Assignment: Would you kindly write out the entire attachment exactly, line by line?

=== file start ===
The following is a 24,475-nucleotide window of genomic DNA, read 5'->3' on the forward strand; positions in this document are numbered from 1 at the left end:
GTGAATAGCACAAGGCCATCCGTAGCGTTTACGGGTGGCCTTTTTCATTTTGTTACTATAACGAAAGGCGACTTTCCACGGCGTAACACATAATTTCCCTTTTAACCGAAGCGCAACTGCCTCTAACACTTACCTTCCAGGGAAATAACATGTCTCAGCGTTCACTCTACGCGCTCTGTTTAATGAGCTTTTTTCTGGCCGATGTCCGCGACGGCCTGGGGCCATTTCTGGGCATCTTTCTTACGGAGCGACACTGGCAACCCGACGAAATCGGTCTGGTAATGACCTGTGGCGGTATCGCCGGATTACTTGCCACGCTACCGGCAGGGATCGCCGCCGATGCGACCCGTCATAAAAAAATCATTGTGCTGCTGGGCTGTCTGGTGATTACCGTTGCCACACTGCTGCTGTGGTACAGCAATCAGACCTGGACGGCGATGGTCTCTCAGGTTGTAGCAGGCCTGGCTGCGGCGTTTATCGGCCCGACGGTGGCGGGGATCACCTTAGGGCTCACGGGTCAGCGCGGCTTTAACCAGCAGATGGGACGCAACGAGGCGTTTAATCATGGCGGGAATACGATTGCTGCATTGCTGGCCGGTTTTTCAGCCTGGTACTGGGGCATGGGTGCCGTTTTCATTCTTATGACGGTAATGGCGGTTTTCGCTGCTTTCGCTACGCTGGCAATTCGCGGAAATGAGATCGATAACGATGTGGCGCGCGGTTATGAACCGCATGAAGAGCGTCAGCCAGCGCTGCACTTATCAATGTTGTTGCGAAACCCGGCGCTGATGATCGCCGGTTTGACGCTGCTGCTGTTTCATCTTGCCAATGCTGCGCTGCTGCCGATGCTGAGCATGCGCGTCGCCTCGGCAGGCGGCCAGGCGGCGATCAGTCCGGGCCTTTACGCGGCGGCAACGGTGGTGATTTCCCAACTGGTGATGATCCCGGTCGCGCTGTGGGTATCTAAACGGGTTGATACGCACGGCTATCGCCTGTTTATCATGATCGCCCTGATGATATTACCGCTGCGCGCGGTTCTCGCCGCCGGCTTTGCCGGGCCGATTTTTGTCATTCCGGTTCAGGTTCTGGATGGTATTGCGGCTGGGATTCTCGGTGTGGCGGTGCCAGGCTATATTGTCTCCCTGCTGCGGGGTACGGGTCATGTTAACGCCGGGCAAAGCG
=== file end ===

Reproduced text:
The following is a 24,475-nucleotide window of genomic DNA, read 5'->3' on the forward strand; positions in this document are numbered from 1 at the left end:
GTGAATAGCACAAGGCCATCCGTAGCGTTTACGGGTGGCCTTTTTCATTTTGTTACTATAACGAAAGGCGACTTTCCACGGCGTAACACATAATTTCCCTTTTAACCGAAGCGCAACTGCCTCTAACACTTACCTTCCAGGGAAATAACATGTCTCAGCGTTCACTCTACGCGCTCTGTTTAATGAGCTTTTTTCTGGCCGATGTCCGCGACGGCCTGGGGCCATTTCTGGGCATCTTTCTTACGGAGCGACACTGGCAACCCGACGAAATCGGTCTGGTAATGACCTGTGGCGGTATCGCCGGATTACTTGCCACGCTACCGGCAGGGATCGCCGCCGATGCGACCCGTCATAAAAAAATCATTGTGCTGCTGGGCTGTCTGGTGATTACCGTTGCCACACTGCTGCTGTGGTACAGCAATCAGACCTGGACGGCGATGGTCTCTCAGGTTGTAGCAGGCCTGGCTGCGGCGTTTATCGGCCCGACGGTGGCGGGGATCACCTTAGGGCTCACGGGTCAGCGCGGCTTTAACCAGCAGATGGGACGCAACGAGGCGTTTAATCATGGCGGGAATACGATTGCTGCATTGCTGGCCGGTTTTTCAGCCTGGTACTGGGGCATGGGTGCCGTTTTCATTCTTATGACGGTAATGGCGGTTTTCGCTGCTTTCGCTACGCTGGCAATTCGCGGAAATGAGATCGATAACGATGTGGCGCGCGGTTATGAACCGCATGAAGAGCGTCAGCCAGCGCTGCACTTATCAATGTTGTTGCGAAACCCGGCGCTGATGATCGCCGGTTTGACGCTGCTGCTGTTTCATCTTGCCAATGCTGCGCTGCTGCCGATGCTGAGCATGCGCGTCGCCTCGGCAGGCGGCCAGGCGGCGATCAGTCCGGGCCTTTACGCGGCGGCAACGGTGGTGATTTCCCAACTGGTGATGATCCCGGTCGCGCTGTGGGTATCTAAACGGGTTGATACGCACGGCTATCGCCTGTTTATCATGATCGCCCTGATGATATTACCGCTGCGCGCGGTTCTCGCCGCCGGCTTTGCCGGGCCGATTTTTGTCATTCCGGTTCAGGTTCTGGATGGTATTGCGGCTGGGATTCTCGGTGTGGCGGTGCCAGGCTATATTGTCTCCCTGCTGCGGGGTACGGGTCATGTTAACGCCGGGCAAAGCG